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Re: Pastor tears up cease-and-desist over in-person services: 'We're gonna do it God's way'
Posted by: deckeda
Date: May 21, 2020 03:11PM
Ah, forever going after the evangelical vote. Right up until er’rybody’s dead. If there was a way to truly isolate these cults I’d be all for letting them do exactly whatever they wish.
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Re: Pastor tears up cease-and-desist over in-person services: 'We're gonna do it God's way'
Posted by: deckeda
Date: May 21, 2020 03:16PM
Religion doesn’t need to be a third rail of politics, because some groups will always be pissed off regardless of whatever length of rope they’ve been given, such is the nature of extremism: to keep taking absurdity further.

Republicans willfully, cynically, and openly court such anarchy; it’s the coward’s way of avoiding the “controversy” of healthy leadership. Why else would a tyrant-child be their mascot?
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Re: Pastor tears up cease-and-desist over in-person services: 'We're gonna do it God's way'
Posted by: Ted King
Date: May 21, 2020 05:32PM
Suppose a parishioner knows that he has tested positive for the coronavirus, knows he has increasingly strong symptoms of Covid-19 and asserts his religious liberty to sit in close proximity to his fellow Christians to worship. Does the "moral force" of a claim of religious liberty extend to him behaving that way?
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Re: Pastor tears up cease-and-desist over in-person services: 'We're gonna do it God's way'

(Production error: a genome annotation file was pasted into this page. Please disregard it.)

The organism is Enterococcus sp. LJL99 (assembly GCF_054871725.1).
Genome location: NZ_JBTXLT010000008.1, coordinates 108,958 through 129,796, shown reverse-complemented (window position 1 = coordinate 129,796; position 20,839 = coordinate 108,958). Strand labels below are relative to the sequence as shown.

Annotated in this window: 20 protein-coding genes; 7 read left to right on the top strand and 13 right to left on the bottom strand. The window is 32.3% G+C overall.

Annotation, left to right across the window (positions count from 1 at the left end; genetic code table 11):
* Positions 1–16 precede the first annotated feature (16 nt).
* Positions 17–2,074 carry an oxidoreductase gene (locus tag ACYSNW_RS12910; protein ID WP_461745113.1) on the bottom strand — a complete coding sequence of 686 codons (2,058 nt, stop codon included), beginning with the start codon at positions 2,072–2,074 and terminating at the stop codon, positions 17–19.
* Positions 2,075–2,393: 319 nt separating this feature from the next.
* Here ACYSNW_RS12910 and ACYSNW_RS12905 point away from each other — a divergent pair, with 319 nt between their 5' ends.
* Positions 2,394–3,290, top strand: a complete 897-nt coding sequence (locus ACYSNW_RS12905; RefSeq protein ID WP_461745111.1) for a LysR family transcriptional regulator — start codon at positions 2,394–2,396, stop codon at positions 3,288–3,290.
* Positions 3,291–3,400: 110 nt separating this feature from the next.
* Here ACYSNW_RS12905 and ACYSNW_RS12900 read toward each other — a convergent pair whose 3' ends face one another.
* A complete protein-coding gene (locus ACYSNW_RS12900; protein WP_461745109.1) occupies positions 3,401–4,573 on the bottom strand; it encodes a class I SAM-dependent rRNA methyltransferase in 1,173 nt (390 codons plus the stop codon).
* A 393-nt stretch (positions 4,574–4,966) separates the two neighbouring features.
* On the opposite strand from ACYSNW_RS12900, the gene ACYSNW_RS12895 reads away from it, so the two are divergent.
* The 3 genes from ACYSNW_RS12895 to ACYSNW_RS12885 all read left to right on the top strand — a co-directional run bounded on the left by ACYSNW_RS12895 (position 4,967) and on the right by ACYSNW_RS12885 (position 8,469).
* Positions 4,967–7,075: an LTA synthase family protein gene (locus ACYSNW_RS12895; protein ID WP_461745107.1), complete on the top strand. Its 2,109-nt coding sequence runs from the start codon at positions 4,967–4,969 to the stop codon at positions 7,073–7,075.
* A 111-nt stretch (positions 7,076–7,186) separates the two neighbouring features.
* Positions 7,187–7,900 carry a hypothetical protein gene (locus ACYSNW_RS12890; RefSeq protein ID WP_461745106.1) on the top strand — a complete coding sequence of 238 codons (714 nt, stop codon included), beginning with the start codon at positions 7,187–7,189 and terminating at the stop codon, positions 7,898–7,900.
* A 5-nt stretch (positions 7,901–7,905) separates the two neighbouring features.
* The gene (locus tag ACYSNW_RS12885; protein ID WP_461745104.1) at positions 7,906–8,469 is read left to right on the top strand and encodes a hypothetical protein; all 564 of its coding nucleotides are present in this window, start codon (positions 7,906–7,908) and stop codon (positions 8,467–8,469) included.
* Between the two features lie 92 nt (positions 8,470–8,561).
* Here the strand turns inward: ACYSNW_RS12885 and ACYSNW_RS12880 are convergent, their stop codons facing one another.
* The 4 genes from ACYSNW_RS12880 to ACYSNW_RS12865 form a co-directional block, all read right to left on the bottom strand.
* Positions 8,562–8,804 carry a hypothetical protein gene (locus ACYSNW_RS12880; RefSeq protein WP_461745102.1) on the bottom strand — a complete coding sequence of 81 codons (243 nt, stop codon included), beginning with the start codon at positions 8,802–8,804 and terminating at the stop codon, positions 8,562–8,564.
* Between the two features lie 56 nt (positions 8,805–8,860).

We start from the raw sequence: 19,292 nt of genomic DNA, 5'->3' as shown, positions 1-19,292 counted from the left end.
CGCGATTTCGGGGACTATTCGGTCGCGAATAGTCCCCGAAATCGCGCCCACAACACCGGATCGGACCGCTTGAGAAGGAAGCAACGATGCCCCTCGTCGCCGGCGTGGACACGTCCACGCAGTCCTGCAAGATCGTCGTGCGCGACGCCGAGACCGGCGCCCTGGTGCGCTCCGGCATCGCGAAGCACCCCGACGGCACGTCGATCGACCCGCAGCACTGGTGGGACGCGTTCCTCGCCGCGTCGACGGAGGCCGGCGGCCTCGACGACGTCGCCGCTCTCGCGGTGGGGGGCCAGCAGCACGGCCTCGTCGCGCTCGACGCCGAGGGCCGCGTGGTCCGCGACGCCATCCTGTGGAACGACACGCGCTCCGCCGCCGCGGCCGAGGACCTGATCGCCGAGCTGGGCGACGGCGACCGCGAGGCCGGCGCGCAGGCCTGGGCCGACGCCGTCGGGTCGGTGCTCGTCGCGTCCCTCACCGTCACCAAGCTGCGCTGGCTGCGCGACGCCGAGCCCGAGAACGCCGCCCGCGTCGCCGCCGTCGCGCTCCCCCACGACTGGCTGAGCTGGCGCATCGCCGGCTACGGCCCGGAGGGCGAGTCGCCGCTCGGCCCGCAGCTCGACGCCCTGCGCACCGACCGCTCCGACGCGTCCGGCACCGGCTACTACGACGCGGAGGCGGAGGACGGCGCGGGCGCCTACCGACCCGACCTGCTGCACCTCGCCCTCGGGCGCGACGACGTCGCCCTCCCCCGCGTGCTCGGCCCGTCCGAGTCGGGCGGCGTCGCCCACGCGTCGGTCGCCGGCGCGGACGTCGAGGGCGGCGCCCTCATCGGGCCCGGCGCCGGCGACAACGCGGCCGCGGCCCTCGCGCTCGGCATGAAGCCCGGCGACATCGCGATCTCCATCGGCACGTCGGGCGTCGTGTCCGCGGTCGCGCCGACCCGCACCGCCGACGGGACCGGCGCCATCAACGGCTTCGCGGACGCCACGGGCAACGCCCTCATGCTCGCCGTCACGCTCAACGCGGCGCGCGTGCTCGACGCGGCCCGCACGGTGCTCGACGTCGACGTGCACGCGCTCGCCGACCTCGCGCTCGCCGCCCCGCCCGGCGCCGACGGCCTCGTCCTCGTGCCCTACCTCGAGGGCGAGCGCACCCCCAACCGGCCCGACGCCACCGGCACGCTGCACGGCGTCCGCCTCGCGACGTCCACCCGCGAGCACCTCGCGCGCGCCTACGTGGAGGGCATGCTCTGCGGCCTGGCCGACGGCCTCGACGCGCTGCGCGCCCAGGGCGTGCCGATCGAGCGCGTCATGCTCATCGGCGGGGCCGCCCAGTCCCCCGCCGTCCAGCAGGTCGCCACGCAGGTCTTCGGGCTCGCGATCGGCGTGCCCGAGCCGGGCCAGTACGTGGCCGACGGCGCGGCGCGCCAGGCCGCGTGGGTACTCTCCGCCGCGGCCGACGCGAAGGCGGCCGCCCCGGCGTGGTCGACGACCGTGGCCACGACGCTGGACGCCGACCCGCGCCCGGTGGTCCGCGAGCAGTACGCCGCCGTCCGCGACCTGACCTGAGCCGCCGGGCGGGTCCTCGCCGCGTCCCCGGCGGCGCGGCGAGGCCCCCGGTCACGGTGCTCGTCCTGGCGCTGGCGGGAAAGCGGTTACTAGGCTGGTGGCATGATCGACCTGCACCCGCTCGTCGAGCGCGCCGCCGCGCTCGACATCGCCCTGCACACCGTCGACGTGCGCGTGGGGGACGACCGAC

Posted by: Speedy
Date: May 21, 2020 05:53PM
Praise the Lord and pass the collection plate.



Saint Cloud, Minnesota, where the weather is wonderful even when it isn't.
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Re: Pastor tears up cease-and-desist over in-person services: 'We're gonna do it God's way'
Posted by: Robert M
Date: May 22, 2020 09:19AM
Ted,

I doubt it. It's well known that constitutional rights can be limited. The first amendment doesn't protect someone from screaming "fire" in a movie theater.

There are laws that criminalize the spread of communicable diseases and I doubt the 1st amendment will protect someone if he/she violates them.

[vistacriminallaw.com]

Robert
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Re: Pastor tears up cease-and-desist over in-person services: 'We're gonna do it God's way'
Posted by: Ted King
Date: May 22, 2020 10:34AM
Quote
Robert M
Ted,

I doubt it. It's well known that constitutional rights can be limited. The first amendment doesn't protect someone from screaming "fire" in a movie theater.

There are laws that criminalize the spread of communicable diseases and I doubt the 1st amendment will protect someone if he/she violates them.

[vistacriminallaw.com]

Robert

I didn't intend to frame my question in terms of law - that's why I used the phrase, "'moral force' of a claim of religious liberty". I think that people who make such claims are doing so from the perspective of religious liberty being a moral principle as much or more than from a legal justification.

I think most of us tend to want to take moral principles as absolute when we invoke them without reflecting on it much. But if we look carefully at actual application of such principles, we tend to realize that there are limits because moral principles very often come into conflict with other moral principles in a great many scenarios. Where we thought there was a clear liberty to do what we want, upon deeper inspection, we see that there is a limit to such liberties.